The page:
CBB talks with Greg DiCenzo (Holy Cross)

The College Baseball Blog continues our series of interviews with head coaches checking in with new Holy Cross coach Greg DiCenzo. He is entering his first season in charge of the Crusader program after coming over from Northeastern. He takes over a Holy Cross club which went 12-23 and 8-11 in the Patriot League.

1. Greg, You are entering your first season as a Head Coach of a Division 1 program after spending the last five seasons as an assistant coach with Northeastern. What is the biggest challenges you face in your first year with Holy Cross?

I believe the biggest challenges for this year, is merely getting accustomed to the way Holy Cross operates. The game doesn’t change from school to school, and the kids are just as GREAT! For me, it is truly getting a sense of the daily operations of a new institution.

2. Catcher Brendan Akashian had a solid season in 2007 where he was named to the 2007 All-Patriot League First Team. Who else do you expect to compete for conference or national awards?

Obviously, I am expecting Brendan to have another solid season for the Crusaders. He has continued to work extremely hard this off-season, and has demonstrated that this will surely not be his last season of playing baseball. The door is wide open for a number of players to step up and contribute. In order for this team to have significant success on the field, we will undoubtedly need players with limited experience to raise their level of play.

3. Holy Cross lost about half of their starting pitchers from 2007. Who do you expect to step up an fill the spots in the rotation?

Again…there are too many pitchers on our staff to single any of them out. I am extremely comfortable where our staff is at, and the I am excited that these 12-14 pitchers have bought into our pitching philosophy. I firmly believe that a number of these staff members will raise some eyebrows this season.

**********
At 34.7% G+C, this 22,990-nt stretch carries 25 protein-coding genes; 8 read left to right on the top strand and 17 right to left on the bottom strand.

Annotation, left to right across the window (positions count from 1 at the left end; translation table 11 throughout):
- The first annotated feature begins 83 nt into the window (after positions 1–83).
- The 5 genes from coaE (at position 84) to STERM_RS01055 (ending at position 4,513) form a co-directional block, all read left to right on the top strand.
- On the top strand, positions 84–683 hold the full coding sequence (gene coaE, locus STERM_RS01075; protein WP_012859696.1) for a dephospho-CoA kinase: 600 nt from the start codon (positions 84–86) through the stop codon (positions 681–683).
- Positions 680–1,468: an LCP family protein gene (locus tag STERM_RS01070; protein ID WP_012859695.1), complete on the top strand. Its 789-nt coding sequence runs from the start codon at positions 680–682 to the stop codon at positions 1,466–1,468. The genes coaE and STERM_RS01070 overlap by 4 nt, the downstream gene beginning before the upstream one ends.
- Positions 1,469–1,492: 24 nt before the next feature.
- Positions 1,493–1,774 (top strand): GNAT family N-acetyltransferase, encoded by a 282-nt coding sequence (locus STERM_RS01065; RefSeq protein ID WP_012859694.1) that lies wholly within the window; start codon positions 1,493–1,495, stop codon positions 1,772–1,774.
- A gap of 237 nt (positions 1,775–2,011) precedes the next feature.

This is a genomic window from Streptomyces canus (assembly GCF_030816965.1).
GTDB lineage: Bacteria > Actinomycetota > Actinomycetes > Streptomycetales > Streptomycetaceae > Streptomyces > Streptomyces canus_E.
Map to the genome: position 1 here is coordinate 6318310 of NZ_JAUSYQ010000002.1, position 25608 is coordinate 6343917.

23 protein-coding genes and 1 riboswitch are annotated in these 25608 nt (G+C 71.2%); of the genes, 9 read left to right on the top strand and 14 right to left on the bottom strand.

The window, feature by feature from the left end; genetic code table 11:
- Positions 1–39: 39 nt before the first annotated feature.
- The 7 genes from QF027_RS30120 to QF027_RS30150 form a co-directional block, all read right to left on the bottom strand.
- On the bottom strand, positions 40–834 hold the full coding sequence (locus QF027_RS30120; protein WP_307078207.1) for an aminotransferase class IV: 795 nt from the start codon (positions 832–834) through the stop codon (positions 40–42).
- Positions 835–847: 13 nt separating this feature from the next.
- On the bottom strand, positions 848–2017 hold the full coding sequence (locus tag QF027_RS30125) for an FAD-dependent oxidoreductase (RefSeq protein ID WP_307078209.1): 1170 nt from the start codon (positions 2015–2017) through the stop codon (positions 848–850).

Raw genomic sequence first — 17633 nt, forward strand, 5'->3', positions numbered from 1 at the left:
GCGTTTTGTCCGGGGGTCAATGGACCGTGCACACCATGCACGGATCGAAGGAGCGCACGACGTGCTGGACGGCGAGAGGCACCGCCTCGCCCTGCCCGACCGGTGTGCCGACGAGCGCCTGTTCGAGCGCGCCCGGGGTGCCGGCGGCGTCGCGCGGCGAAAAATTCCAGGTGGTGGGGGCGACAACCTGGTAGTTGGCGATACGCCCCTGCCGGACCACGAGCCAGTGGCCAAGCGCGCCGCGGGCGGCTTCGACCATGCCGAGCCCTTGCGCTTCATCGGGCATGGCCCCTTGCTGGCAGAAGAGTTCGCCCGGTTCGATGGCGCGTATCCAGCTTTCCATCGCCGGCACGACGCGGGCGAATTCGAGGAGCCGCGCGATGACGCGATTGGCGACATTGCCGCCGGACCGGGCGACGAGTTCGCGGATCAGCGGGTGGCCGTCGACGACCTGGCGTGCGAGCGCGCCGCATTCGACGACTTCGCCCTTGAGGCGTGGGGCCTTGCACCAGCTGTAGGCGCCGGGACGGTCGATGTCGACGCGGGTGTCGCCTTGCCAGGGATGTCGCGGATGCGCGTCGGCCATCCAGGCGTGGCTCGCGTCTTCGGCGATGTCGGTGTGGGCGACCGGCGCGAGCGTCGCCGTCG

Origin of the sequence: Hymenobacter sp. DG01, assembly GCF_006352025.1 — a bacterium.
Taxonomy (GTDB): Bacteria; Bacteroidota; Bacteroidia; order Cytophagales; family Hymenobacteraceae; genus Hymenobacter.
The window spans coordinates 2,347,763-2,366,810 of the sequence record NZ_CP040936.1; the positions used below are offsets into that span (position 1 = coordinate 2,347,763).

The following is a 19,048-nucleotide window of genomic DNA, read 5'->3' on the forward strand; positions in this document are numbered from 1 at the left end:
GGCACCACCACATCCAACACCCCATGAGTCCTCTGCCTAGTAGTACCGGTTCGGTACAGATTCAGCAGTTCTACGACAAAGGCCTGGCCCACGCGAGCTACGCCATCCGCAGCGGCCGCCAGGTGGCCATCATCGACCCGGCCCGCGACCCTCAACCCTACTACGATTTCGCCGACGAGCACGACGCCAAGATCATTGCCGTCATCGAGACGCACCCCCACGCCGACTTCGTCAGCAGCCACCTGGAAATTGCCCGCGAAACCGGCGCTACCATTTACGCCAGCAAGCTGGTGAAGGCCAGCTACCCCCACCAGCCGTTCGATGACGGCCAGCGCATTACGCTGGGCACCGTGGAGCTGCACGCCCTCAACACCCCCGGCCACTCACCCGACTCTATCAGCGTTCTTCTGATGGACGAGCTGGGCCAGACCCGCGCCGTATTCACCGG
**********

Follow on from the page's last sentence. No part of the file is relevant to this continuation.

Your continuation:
4. What is your expectations for the program in 2008? What team in the Patriot League will be your biggest challenge to bringing Holy Cross back to the NCAA Tourney?

My expectations all along have been the same. We will flat out compete and expect to win every contest we play. Every team in this league is a solid program and we have the utmost respect for each of them and their coaches. That being said, however, I think the one team we need to concern ourselves with is the College of the Holy Cross. If we worry about ourselves, and we are accountable for our own actions, we will be headed in the right direction.

5. What is your biggest challenge on and off the field in dealing with young men from 18-23?

The greatest challenge in working with a new group of 18-23 year old men is enabling them to trust and confide in you as a mentor and coach. If I can get every player that puts on a Holy Cross uniform to truly realize that I care a heck of a lot more about them as a person and a student, I have done my job. The baseball aspect of coaching will always be there, and each player will continue to get better on the field. For me, the ultimate satisfaction is for a player to know that I care about who they are and where they are going.

6. Final question, who has been your biggest influence on your coaching philosophy or career?

Every coach that I have worked for and played for, I have had the opportunity of learning from. For a couple of them, I have probably learned more about how I do not want to coach, but for the following individuals I have seemingly adapted my coaching philosophy after. The first is Dr. Tom Fay at St. Lawrence University. He is the most influential figure that I have had the opportunity of playing for and working for. A GREAT person, a knowledgeable coach, and someone who values the student-athlete concept. The second person is Jeff Trundy of the Falmouth Commodores in the Cape Cod Baseball League. I had the pleasure of working with Coach Trundy for four summers, and I learned a tremendous amount about the game of baseball and the importance of respecting the game and your opponents. Nobody is more respected in that league than Coach Trundy! The last individual is a gentleman by the name of Foster Cass. Coach Cass was the Duxbury High School soccer and basketball coach for my entire 4-year career, and he is truly the greatest competitor I have come across. He is a coach who ALWAYS got the best out of each player and flat out knew how to win.

The CBB would like to thank Greg for taking some time to answer some of the questions we presented him with. We will be providing some coverage of the Holy Cross program as we attend about 5-6 games in 2008. If any other schools would like to do an interview feel free to email us.